The Archive of Loss: Lively Ruination in Mill Land Mumbai

Hans Schenk

Loss and Survival

The setting

The setting of Maura Finkelstein’s ethnography looks clear enough at first sight: Mumbai (Bombay), against a background of the transformation from an industrial city (cotton mills) to a post-industrial one. The once-famous and ill-famous cotton industry in the city, with not less than 58 mills in the early 1960s and employing in those years more than 600,000 workers, lost its position on the world market from the 1970s onwards. Moreover, a major strike in 1982-83 accelerated its end in Mumbai. Most workers lost their jobs, but those with a formal status could profit from pensions. Some workers remained, however, almost forgotten in a city that proclaims itself to be post-industrial. They and their jobs are the main subject of Finkelstein’s The Archive of Loss.

The book gives a central place to workers’ living quarters, often – say – 10m2 single-room apartments (chawls), more or less attached to the mills. Profitable redevelopment of the sites of the mill-sheds – resulting in modern and costly high-rise apartment buildings, shopping malls, and other kinds of upscale attractions – also threatens the workplaces of the few remaining workers. However, legal regulations allow for non-industrial developments only under extreme external happenings such as fires. And there were many fires after 1983. Finkelstein writes that “mysterious mill fires provide the perfect avenue for non-industrial development …” (p.175). For the time being, employing an ever-smaller number of labourers along with the extra-legal renting out of most of the mill buildings forms an attractive status quo for the mill owners, but this may change any day. For the residents of the dilapidated chawls, eviction is structurally nearby: “some sort of ticking time bomb, destined to explode…” (p.115). After demolition of their old quarters and the construction of new high-rise and up-market apartments, return is far beyond residents’ means.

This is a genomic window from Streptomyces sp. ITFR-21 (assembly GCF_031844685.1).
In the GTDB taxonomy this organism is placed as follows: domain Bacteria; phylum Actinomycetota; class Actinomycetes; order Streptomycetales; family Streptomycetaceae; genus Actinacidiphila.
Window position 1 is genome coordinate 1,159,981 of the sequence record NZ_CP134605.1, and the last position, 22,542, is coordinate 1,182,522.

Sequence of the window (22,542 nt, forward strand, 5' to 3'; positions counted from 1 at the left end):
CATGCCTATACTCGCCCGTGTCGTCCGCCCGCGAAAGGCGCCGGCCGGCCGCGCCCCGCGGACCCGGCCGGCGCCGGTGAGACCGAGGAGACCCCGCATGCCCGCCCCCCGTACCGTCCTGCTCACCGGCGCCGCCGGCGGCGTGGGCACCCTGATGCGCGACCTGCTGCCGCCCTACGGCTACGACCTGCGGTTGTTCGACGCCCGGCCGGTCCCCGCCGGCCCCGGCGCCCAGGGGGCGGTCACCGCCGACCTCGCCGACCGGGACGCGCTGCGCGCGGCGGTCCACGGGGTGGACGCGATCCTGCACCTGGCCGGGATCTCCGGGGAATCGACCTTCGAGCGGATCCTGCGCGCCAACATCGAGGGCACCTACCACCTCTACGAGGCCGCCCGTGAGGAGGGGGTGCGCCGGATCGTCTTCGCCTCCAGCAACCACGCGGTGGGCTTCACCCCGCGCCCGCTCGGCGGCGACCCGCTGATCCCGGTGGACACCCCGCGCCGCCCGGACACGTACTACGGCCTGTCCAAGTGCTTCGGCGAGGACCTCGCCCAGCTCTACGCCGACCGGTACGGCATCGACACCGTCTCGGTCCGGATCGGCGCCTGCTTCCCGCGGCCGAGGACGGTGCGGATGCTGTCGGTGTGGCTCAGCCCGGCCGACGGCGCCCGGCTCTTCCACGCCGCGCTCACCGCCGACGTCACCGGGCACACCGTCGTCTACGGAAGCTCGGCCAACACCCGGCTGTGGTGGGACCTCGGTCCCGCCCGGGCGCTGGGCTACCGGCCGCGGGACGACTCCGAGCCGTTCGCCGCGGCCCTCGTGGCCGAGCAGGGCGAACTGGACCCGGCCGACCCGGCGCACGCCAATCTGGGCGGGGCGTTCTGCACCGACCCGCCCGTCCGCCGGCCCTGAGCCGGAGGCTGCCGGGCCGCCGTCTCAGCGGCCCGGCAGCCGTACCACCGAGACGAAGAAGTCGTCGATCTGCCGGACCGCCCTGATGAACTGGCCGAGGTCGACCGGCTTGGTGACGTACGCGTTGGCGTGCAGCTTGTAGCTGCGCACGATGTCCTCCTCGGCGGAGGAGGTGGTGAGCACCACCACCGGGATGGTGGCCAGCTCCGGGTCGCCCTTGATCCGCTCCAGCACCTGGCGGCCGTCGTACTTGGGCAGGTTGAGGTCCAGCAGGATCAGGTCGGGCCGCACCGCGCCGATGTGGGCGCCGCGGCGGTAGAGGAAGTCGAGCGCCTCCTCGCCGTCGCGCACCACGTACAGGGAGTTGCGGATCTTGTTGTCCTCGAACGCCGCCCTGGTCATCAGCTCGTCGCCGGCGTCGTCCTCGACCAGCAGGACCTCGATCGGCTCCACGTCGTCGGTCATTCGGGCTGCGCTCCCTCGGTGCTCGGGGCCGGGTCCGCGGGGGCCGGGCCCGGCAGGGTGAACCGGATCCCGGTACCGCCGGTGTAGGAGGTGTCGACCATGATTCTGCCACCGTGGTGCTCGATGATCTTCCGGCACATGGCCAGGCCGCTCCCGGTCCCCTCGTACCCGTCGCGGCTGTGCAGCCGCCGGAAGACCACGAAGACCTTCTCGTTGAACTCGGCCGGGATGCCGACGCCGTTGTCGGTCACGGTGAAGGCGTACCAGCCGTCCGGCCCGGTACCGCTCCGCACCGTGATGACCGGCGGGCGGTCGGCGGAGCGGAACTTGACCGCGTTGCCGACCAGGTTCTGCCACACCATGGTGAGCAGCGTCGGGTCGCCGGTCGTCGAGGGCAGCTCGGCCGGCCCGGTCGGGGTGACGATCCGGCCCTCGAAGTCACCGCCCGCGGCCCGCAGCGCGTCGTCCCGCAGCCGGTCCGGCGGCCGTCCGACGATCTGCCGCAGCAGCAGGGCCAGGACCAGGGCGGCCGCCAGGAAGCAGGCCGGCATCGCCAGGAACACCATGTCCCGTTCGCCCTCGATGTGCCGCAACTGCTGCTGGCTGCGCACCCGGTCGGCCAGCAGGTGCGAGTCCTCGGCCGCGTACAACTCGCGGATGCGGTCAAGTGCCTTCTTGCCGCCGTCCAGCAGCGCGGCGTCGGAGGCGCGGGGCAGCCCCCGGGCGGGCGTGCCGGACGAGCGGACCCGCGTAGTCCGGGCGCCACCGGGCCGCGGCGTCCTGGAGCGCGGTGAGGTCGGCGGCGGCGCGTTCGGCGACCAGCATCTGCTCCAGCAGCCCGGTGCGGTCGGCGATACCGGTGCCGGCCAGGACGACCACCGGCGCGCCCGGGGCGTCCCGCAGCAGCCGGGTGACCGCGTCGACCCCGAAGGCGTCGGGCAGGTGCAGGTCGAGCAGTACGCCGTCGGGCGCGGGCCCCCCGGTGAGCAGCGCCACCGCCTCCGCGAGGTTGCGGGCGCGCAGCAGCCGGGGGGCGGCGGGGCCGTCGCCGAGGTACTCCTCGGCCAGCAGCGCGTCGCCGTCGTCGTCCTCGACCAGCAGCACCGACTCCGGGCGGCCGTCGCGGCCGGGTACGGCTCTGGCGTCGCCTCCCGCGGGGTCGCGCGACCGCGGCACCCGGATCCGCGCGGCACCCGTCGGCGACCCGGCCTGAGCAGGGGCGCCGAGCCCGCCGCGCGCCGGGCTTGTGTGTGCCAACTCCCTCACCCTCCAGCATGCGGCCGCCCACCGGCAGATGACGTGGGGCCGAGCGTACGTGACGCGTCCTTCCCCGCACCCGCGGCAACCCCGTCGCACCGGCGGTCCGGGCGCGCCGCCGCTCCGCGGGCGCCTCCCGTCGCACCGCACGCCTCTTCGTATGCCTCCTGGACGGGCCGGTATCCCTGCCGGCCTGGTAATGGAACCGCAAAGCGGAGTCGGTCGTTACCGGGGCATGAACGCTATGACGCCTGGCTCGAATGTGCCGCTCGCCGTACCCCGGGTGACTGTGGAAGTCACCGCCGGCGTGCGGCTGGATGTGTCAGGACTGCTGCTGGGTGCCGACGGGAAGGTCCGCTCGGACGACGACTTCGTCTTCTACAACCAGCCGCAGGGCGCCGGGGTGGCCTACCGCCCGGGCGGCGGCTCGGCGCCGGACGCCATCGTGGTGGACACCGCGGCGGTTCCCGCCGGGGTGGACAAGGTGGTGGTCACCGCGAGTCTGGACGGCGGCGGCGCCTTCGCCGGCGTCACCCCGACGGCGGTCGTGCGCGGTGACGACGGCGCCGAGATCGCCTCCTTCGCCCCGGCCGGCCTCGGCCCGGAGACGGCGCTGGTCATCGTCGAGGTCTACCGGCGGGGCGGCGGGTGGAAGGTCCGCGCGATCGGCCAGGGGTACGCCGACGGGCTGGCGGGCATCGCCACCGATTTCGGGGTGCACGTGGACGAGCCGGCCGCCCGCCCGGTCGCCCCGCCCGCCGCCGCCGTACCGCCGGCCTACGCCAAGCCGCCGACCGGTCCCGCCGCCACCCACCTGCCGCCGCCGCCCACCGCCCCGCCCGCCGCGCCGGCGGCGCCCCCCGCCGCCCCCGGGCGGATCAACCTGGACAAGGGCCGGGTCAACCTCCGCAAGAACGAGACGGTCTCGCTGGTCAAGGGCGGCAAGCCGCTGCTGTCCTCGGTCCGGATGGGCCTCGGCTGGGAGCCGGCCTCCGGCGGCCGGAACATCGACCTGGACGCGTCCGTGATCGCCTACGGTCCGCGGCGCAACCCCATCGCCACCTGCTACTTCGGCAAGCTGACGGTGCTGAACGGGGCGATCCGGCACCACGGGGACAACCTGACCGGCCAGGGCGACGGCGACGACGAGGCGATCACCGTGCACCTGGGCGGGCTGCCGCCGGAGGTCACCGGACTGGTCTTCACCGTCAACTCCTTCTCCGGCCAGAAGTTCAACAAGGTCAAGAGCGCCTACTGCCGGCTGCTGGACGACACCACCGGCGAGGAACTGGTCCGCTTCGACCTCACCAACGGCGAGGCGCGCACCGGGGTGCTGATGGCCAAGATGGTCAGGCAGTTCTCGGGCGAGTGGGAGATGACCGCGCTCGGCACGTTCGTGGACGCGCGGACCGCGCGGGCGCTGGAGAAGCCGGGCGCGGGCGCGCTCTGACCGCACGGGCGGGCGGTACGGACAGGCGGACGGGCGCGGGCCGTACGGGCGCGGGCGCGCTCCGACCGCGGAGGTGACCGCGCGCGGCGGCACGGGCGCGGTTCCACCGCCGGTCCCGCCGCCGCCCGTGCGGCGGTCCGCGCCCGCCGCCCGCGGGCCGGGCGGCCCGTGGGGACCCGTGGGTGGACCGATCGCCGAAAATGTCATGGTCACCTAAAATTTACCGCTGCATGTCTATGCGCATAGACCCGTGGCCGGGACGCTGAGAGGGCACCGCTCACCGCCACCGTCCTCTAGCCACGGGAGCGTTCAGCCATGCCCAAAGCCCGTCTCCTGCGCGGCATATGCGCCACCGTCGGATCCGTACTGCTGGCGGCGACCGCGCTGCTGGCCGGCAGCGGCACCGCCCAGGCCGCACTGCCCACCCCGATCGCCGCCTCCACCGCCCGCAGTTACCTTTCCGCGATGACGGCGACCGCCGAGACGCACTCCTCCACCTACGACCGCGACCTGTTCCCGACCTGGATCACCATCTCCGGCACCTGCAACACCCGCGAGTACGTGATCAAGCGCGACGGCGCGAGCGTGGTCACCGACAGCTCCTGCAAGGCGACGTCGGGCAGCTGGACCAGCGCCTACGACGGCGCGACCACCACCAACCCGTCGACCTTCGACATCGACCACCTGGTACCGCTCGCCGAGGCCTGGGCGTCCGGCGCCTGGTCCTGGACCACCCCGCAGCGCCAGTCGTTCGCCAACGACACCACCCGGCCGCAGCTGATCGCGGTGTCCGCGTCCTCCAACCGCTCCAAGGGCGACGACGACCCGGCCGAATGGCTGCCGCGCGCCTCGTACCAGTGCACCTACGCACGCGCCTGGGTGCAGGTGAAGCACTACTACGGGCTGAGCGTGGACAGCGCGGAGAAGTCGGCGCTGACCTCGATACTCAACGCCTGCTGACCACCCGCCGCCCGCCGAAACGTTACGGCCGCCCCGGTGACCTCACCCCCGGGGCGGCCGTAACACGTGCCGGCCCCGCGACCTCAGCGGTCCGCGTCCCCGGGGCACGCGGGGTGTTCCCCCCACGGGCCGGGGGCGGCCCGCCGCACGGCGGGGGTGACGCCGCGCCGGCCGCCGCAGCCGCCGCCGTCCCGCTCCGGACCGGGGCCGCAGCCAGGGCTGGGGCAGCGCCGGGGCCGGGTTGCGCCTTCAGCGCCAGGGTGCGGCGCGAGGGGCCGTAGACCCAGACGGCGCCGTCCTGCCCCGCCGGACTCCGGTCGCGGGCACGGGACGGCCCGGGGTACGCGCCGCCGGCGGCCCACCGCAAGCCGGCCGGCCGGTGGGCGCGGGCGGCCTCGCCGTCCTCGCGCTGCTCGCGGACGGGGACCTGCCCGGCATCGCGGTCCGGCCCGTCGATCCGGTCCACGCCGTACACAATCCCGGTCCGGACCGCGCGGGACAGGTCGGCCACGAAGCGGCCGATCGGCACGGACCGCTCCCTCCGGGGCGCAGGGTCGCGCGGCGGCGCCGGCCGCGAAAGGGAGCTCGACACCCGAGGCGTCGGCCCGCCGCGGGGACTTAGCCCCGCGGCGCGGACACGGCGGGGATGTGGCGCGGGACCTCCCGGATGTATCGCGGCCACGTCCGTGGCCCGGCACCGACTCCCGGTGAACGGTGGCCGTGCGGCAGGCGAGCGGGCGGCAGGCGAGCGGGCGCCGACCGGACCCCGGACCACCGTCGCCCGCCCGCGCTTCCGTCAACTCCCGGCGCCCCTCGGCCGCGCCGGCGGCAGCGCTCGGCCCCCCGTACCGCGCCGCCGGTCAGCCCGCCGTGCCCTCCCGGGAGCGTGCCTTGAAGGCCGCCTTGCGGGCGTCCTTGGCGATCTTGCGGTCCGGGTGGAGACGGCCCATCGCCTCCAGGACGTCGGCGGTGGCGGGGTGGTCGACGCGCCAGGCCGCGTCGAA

Archives of a living past

A handful of workers and ex-workers in one of the rudimentary functioning mills (Dhanraj) guides Finkelstein through the spatial and temporal dimensions of this decaying setting. However, it is not just an ethnographic study of a few workers in Mumbai’s cotton mills. The central question that Finkelstein raises is “what it means to be an active worker in an industry that is understood to be defunct” (p.5). This question and related sub-questions are answered through sets of contradictions. These are grouped and discussed in five chapters, devoted to the mill of the workers with whom she interacted, to the workers themselves, to their housing, to the strike of 1982-3, and finally to the fires afterwards. Each set of contradictions is presented in what she denotes as an archive of a living past, whereby archives must be seen as organizing instruments which are far beyond the written past on paper: they are containers of memories, stories, and artefacts of people. And actually, as Finkelstein adds, her archives seek to organize “knowledge that has been disappeared or overlooked” (p.6). In even stronger words, she writes that she does not focus on how development of Mumbai is working (or not working), but instead “on what it feels like to live in the shadows of this development” (p.22).